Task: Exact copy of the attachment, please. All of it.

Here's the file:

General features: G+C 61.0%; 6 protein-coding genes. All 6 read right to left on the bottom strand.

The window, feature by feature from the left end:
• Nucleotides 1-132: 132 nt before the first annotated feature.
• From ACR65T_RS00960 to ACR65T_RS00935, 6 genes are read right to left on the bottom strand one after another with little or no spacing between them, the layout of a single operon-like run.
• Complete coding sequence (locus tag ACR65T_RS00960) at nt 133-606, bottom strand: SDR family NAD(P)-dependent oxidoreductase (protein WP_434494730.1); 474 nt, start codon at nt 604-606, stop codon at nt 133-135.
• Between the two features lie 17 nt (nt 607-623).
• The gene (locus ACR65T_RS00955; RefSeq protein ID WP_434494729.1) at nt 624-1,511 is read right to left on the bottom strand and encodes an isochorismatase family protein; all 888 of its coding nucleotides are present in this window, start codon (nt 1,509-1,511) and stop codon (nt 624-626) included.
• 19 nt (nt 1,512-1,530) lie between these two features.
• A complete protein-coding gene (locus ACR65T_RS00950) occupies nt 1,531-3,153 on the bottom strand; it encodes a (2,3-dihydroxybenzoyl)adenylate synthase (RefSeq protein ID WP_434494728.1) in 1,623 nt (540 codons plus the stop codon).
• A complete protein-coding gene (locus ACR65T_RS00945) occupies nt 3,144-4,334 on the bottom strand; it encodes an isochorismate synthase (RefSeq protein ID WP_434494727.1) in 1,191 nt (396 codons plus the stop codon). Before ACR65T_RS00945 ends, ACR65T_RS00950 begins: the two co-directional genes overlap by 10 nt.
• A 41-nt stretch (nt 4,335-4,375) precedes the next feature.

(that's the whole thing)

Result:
General features: G+C 61.0%; 6 protein-coding genes. All 6 read right to left on the bottom strand.

The window, feature by feature from the left end:
• Nucleotides 1-132: 132 nt before the first annotated feature.
• From ACR65T_RS00960 to ACR65T_RS00935, 6 genes are read right to left on the bottom strand one after another with little or no spacing between them, the layout of a single operon-like run.
• Complete coding sequence (locus tag ACR65T_RS00960) at nt 133-606, bottom strand: SDR family NAD(P)-dependent oxidoreductase (protein WP_434494730.1); 474 nt, start codon at nt 604-606, stop codon at nt 133-135.
• Between the two features lie 17 nt (nt 607-623).
• The gene (locus ACR65T_RS00955; RefSeq protein ID WP_434494729.1) at nt 624-1,511 is read right to left on the bottom strand and encodes an isochorismatase family protein; all 888 of its coding nucleotides are present in this window, start codon (nt 1,509-1,511) and stop codon (nt 624-626) included.
• 19 nt (nt 1,512-1,530) lie between these two features.
• A complete protein-coding gene (locus ACR65T_RS00950) occupies nt 1,531-3,153 on the bottom strand; it encodes a (2,3-dihydroxybenzoyl)adenylate synthase (RefSeq protein ID WP_434494728.1) in 1,623 nt (540 codons plus the stop codon).
• A complete protein-coding gene (locus ACR65T_RS00945) occupies nt 3,144-4,334 on the bottom strand; it encodes an isochorismate synthase (RefSeq protein ID WP_434494727.1) in 1,191 nt (396 codons plus the stop codon). Before ACR65T_RS00945 ends, ACR65T_RS00950 begins: the two co-directional genes overlap by 10 nt.
• A 41-nt stretch (nt 4,335-4,375) precedes the next feature.